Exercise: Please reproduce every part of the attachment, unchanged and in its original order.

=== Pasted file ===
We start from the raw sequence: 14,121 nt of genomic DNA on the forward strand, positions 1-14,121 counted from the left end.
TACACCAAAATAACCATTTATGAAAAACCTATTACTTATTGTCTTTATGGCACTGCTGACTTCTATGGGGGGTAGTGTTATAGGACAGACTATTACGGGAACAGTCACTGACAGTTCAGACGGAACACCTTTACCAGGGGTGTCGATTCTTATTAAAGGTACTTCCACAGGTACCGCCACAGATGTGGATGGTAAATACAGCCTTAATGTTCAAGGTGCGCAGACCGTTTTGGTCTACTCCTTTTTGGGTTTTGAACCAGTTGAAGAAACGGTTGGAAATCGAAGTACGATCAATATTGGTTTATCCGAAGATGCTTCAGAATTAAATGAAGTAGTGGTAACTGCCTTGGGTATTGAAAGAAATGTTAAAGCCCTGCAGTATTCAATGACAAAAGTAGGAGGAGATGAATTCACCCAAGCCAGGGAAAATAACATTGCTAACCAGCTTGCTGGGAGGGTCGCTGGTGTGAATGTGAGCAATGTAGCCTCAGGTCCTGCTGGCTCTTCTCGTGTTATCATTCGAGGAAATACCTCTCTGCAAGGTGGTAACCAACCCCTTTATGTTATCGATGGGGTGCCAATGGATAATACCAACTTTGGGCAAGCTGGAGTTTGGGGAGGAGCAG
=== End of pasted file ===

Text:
We start from the raw sequence: 14,121 nt of genomic DNA on the forward strand, positions 1-14,121 counted from the left end.
TACACCAAAATAACCATTTATGAAAAACCTATTACTTATTGTCTTTATGGCACTGCTGACTTCTATGGGGGGTAGTGTTATAGGACAGACTATTACGGGAACAGTCACTGACAGTTCAGACGGAACACCTTTACCAGGGGTGTCGATTCTTATTAAAGGTACTTCCACAGGTACCGCCACAGATGTGGATGGTAAATACAGCCTTAATGTTCAAGGTGCGCAGACCGTTTTGGTCTACTCCTTTTTGGGTTTTGAACCAGTTGAAGAAACGGTTGGAAATCGAAGTACGATCAATATTGGTTTATCCGAAGATGCTTCAGAATTAAATGAAGTAGTGGTAACTGCCTTGGGTATTGAAAGAAATGTTAAAGCCCTGCAGTATTCAATGACAAAAGTAGGAGGAGATGAATTCACCCAAGCCAGGGAAAATAACATTGCTAACCAGCTTGCTGGGAGGGTCGCTGGTGTGAATGTGAGCAATGTAGCCTCAGGTCCTGCTGGCTCTTCTCGTGTTATCATTCGAGGAAATACCTCTCTGCAAGGTGGTAACCAACCCCTTTATGTTATCGATGGGGTGCCAATGGATAATACCAACTTTGGGCAAGCTGGAGTTTGGGGAGGAGCAG